Royal Welsh Show 2011: 226,407 visitors in four days
More than 226,000 people visited the Royal Welsh Show in Powys over the four days of the 2011 event.
As the show closed, figures showed it had the ninth highest total in its history despite some poor weather.
The four-day figure of 226,407 was above the five-year average of 223,124, but did not quite match the record set in 2006 of 240,140.
Meanwhile, show officials said they were delighted with new surface in the main ring which had stood up well.
The Royal Welsh Agricultural Society's chairman of the board, David Lewis, said he was delighted it had proved a success after the rain turned the ring to mud last year.
The society spent more than £200,000 on improvements to the ring's drainage system, and Mr Lewis joked that the only sad faces on the showground belonged to wellington sellers.
Another person smiling was the show's lady ambassador, Gwenno Griffith, from Llanwnda, Caernarfon, whose partner proposed marriage at the event on Tuesday, and she accepted.
Meanwhile, the presidents of Wales' two farming unions went head-to-head in a burger-making contest on Thursday.
Ed Bailey of NFU Cymru and Emyr Jones of the Farmers' Union of Wales clashed in the kitchen on the stand of the red meat promotions agency, Hybu Cig Cymru. Both men did their best and the contest ended in a draw.
Among the Royal Welsh visitors this year were 690 from abroad, including countries such as the Republic of Ireland, the United States, New Zealand, Australia, Denmark, the Netherlands, Norway and one person from the African country of Mail.
The chairman of the Institute of Directors in Wales, Gareth Williams, has been appointed to work on the Welsh Government's Working Smarter programme.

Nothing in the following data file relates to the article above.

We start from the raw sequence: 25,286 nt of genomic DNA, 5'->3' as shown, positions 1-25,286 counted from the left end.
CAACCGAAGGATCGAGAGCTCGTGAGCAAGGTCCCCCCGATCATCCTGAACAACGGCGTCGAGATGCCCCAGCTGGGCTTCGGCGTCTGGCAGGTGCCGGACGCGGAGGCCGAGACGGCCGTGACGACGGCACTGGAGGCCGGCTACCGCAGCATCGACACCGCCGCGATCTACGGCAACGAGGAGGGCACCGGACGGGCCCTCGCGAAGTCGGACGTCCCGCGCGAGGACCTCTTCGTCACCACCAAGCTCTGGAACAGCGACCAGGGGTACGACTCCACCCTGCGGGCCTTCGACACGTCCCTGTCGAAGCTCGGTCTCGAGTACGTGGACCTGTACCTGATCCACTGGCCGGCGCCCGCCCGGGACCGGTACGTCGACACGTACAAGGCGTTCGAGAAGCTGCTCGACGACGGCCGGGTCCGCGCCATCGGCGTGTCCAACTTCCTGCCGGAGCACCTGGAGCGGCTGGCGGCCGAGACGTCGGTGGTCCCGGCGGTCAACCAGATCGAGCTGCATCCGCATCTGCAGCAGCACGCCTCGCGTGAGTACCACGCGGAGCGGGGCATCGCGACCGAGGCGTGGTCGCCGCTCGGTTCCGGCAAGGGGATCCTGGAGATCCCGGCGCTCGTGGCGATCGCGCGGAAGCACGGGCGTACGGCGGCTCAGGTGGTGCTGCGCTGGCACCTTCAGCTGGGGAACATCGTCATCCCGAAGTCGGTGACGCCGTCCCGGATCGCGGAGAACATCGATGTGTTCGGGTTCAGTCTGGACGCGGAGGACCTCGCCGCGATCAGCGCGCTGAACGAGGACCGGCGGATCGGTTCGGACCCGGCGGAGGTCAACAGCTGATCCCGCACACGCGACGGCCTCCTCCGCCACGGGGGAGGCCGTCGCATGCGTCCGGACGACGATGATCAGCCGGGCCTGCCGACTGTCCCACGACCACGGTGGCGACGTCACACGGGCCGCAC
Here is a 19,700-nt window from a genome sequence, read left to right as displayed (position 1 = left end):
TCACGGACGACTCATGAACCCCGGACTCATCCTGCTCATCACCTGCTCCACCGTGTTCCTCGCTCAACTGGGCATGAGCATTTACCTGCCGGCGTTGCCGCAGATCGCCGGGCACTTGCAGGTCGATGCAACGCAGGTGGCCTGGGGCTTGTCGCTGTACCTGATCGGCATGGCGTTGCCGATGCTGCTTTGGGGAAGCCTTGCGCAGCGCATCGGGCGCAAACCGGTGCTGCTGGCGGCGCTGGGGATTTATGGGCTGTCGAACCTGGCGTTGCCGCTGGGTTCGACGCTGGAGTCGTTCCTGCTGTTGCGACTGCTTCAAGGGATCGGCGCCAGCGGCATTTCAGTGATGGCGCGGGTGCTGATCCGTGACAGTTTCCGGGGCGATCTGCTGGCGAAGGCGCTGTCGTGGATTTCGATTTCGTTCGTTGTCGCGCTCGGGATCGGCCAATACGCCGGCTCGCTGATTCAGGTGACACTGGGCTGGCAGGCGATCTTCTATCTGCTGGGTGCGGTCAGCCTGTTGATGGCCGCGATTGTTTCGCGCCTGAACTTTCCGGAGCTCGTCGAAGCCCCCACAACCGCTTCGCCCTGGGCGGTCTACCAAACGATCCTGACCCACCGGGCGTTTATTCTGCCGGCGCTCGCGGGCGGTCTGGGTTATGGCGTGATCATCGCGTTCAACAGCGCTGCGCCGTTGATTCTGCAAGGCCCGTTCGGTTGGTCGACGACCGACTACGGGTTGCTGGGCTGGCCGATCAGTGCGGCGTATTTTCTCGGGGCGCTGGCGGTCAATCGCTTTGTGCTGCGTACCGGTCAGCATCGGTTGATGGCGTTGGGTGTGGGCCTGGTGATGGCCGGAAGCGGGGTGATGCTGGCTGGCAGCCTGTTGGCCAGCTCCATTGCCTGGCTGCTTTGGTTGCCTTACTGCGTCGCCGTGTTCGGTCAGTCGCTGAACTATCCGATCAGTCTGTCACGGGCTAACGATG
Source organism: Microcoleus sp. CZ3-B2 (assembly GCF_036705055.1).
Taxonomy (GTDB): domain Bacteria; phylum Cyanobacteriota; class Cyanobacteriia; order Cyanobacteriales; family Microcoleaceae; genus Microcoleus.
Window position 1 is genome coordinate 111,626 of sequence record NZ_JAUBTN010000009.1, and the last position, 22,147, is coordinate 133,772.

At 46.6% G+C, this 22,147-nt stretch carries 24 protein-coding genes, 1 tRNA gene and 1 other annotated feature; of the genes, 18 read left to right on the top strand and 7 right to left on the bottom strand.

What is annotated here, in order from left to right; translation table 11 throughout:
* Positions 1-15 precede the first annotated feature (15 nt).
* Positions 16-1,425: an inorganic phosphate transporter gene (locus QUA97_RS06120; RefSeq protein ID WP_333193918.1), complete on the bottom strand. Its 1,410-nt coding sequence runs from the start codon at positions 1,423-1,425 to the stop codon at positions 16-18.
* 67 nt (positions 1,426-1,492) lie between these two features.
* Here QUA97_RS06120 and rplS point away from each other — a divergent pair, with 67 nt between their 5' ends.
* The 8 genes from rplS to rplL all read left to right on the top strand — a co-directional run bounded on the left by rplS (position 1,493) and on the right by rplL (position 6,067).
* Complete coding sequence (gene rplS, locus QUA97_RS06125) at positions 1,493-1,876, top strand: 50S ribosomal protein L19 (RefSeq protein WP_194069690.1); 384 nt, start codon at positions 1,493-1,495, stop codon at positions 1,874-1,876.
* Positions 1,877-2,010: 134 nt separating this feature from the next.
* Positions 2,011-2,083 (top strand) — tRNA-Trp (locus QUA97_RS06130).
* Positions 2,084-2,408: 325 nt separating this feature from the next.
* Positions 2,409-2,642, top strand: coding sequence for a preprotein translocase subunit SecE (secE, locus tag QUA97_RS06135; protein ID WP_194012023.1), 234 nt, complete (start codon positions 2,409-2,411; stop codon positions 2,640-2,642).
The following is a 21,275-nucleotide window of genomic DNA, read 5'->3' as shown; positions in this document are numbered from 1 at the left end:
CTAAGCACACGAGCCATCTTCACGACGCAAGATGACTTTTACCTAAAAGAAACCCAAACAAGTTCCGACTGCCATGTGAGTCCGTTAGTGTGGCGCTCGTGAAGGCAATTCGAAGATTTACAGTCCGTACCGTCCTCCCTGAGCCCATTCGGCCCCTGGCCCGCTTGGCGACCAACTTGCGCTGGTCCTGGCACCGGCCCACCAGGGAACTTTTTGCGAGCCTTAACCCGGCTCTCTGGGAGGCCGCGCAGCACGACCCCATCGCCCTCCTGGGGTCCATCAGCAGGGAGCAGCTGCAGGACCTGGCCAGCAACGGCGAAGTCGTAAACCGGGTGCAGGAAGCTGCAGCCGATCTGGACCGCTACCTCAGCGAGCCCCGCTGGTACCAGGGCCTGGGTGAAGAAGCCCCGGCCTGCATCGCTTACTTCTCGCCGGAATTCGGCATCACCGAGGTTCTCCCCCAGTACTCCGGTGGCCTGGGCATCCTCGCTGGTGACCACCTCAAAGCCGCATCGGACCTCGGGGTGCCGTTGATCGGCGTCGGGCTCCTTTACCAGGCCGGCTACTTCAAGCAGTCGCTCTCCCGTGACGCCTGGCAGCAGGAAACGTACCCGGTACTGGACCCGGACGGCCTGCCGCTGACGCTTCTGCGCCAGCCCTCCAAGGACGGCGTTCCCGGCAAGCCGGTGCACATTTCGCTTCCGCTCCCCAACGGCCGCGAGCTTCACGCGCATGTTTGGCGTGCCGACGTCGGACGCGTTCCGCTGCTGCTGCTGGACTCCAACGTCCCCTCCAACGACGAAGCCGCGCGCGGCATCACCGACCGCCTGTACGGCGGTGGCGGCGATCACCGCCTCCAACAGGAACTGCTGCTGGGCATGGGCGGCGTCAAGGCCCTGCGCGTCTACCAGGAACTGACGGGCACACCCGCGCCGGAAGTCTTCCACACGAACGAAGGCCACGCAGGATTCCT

Deputy Agriculture Minister Alun Davies said the aim of the scheme was to reduce the administrative burden on farmers so they could focus on farming.
He said Mr Williams would provide a "fresh pair of eyes".
The announcement was made at the show, and was welcomed by the Farmers' Union of Wales, which said it was looking forward to receiving more details on how Mr Williams intended to engage with the farming industry.
Mr Williams, who is also a member of the board of trustees of the National Museums of Wales and chairman of the Marie Curie advisory board for Wales, has had an international career in the retail and service industries in the UK, the United States and the Middle East.
While form-filling is part of modern farming, some have complained there is too much red tape.
Mr Williams will look at ways of streamlining certain processes, and Mr Davies hopes his initial report will be available in the new year.
Mr Davies said Mr Williams did not have a farming background, and he wanted someone with a "fresh pair of eyes".
The minister said: "This is one of my key priorities. I'm committed to driving not only this programme but much further internal change through government and the industry."
He added that he wanted to find better ways of "doing the business of government" to free up farmers "to be farmers".
A similar review in England, contained in the MacDonald report, has already taken place and UK Government ministers are considering its recommendations.
Meanwhile, Aberystwyth sheep farmer Aled Llyr Thomas was named the first winner of the Brynle Williams Memorial Award at the Royal Welsh Show.
The Conservative North Wales assembly member died at 62 in April.
He came to public prominence as the farmer who led the fuel protests in September 2000.
The annual award in his name has been established to recognise Mr Williams's contribution to Welsh agriculture, both as an AM and as an active farmer.
It will also celebrate the achievements of young farmers who have received support as part of the Welsh Government's young entrant support scheme.